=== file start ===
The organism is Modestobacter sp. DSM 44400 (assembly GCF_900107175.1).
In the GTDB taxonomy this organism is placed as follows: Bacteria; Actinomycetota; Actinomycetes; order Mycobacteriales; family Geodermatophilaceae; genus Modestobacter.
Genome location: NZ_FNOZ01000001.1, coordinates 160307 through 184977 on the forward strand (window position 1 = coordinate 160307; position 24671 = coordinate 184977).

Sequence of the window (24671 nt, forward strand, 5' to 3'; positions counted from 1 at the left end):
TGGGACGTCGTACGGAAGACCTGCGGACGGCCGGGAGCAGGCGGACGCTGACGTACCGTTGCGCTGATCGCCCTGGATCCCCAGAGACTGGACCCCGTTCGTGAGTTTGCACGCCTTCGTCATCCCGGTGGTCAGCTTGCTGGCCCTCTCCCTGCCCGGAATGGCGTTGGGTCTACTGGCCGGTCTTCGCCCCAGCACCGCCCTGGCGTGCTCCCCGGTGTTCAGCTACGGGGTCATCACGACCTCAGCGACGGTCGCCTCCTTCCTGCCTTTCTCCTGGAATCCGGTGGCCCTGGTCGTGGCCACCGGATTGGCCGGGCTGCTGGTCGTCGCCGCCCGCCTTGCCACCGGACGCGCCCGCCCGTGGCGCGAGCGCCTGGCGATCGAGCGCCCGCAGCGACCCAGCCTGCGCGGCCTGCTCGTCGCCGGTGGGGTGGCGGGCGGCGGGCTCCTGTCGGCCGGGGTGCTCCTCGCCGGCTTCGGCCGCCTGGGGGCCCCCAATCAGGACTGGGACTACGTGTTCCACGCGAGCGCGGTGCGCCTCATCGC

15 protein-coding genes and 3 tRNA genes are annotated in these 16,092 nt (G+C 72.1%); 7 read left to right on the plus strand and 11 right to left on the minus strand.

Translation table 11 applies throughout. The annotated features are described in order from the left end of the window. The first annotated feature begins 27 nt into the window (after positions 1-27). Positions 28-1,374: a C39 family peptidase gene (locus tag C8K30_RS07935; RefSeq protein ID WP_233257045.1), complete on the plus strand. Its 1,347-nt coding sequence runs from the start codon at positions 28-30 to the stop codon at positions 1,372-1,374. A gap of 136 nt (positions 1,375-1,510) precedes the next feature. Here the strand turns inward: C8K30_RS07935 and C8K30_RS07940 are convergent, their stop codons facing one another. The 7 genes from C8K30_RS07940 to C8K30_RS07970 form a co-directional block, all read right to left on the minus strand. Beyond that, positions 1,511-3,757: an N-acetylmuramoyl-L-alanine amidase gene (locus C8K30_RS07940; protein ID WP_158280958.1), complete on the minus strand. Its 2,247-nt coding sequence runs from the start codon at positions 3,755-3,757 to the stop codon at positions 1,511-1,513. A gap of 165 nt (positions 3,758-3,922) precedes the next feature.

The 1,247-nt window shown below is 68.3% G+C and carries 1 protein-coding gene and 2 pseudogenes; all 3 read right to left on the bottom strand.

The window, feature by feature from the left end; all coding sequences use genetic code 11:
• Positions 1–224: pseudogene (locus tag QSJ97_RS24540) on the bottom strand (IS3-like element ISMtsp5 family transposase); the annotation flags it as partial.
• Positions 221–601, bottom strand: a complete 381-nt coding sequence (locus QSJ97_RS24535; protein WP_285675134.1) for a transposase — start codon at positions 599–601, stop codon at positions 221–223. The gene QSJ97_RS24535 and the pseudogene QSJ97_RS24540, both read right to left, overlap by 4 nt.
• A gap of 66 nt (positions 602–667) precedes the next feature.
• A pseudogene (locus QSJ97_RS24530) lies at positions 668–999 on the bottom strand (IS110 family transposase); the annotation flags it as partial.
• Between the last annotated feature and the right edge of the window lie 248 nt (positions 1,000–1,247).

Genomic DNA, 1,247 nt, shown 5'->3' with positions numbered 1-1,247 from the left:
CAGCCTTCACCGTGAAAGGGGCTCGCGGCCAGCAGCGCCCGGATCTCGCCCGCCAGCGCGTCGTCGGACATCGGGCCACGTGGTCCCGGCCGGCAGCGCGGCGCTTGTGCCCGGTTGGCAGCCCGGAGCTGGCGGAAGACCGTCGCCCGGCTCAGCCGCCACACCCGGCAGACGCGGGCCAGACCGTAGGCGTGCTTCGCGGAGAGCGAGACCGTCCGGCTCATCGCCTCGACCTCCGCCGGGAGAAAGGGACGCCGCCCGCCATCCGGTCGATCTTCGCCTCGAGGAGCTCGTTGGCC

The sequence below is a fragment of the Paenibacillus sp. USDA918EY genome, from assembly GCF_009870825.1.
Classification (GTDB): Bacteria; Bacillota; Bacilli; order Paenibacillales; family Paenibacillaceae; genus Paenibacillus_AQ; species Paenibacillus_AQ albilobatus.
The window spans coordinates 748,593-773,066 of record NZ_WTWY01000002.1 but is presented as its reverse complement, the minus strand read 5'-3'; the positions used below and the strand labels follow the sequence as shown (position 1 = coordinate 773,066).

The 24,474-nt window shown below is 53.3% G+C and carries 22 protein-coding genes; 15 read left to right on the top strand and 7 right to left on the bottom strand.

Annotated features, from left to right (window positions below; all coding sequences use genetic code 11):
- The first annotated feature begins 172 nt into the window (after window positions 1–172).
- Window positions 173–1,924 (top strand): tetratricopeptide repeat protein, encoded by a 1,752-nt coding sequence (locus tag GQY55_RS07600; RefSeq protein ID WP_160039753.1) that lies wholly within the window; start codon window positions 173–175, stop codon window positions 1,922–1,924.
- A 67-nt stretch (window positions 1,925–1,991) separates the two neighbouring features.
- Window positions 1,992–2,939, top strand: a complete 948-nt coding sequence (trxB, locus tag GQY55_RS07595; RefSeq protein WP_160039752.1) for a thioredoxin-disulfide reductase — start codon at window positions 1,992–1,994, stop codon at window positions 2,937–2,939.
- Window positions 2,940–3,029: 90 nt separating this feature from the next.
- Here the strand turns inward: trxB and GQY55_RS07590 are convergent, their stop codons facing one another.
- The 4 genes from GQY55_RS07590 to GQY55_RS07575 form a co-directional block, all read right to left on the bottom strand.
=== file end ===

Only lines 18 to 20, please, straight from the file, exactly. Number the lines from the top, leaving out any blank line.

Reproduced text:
Classification (GTDB): Bacteria; Bacillota; Bacilli; order Paenibacillales; family Paenibacillaceae; genus Paenibacillus_AQ; species Paenibacillus_AQ albilobatus.
The window spans coordinates 748,593-773,066 of record NZ_WTWY01000002.1 but is presented as its reverse complement, the minus strand read 5'-3'; the positions used below and the strand labels follow the sequence as shown (position 1 = coordinate 773,066).

The 24,474-nt window shown below is 53.3% G+C and carries 22 protein-coding genes; 15 read left to right on the top strand and 7 right to left on the bottom strand.